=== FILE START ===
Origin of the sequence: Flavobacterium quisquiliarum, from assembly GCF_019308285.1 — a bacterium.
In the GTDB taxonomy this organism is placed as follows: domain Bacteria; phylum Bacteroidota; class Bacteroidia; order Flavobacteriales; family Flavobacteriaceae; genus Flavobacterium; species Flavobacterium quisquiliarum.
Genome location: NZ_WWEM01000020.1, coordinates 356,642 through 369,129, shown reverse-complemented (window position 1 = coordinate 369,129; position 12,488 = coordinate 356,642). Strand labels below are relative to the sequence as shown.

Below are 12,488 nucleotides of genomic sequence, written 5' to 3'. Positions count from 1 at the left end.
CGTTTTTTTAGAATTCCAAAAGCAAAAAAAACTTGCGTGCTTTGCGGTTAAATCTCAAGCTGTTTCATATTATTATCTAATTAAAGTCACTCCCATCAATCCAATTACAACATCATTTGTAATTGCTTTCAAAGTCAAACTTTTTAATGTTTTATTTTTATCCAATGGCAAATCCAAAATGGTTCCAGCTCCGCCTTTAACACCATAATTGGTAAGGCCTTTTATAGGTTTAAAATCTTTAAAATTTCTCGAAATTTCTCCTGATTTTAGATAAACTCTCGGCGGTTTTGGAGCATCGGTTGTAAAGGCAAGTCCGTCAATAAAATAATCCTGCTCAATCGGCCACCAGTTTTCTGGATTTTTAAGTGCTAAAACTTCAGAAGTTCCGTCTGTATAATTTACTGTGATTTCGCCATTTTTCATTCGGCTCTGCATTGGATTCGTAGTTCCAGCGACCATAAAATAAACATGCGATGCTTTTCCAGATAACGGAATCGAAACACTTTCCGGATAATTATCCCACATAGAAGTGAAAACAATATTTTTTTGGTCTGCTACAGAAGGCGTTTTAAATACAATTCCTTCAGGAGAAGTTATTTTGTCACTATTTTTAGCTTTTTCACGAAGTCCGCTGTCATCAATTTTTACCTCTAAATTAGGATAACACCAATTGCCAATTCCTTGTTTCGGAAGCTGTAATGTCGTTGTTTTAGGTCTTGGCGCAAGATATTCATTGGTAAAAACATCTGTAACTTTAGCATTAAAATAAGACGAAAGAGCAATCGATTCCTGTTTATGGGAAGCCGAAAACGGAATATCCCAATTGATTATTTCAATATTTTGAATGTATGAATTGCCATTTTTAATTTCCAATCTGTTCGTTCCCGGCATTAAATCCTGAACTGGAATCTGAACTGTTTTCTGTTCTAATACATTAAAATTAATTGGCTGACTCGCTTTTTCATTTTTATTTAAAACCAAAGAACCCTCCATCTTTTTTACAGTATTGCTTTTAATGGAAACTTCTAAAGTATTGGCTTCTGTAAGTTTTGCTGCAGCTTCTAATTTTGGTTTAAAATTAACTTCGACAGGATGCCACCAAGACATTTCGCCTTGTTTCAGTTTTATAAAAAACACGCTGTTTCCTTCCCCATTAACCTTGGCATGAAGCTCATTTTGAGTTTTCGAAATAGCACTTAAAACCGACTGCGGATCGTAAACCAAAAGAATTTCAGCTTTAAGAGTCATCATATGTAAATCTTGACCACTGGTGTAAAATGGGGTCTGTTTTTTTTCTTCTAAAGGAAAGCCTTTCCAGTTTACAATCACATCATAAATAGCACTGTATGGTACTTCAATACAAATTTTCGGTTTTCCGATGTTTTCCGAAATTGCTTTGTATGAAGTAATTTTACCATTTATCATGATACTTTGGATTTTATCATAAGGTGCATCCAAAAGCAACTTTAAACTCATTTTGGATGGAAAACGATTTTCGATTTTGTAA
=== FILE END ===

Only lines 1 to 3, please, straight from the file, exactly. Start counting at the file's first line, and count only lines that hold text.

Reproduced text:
Origin of the sequence: Flavobacterium quisquiliarum, from assembly GCF_019308285.1 — a bacterium.
In the GTDB taxonomy this organism is placed as follows: domain Bacteria; phylum Bacteroidota; class Bacteroidia; order Flavobacteriales; family Flavobacteriaceae; genus Flavobacterium; species Flavobacterium quisquiliarum.
Genome location: NZ_WWEM01000020.1, coordinates 356,642 through 369,129, shown reverse-complemented (window position 1 = coordinate 369,129; position 12,488 = coordinate 356,642). Strand labels below are relative to the sequence as shown.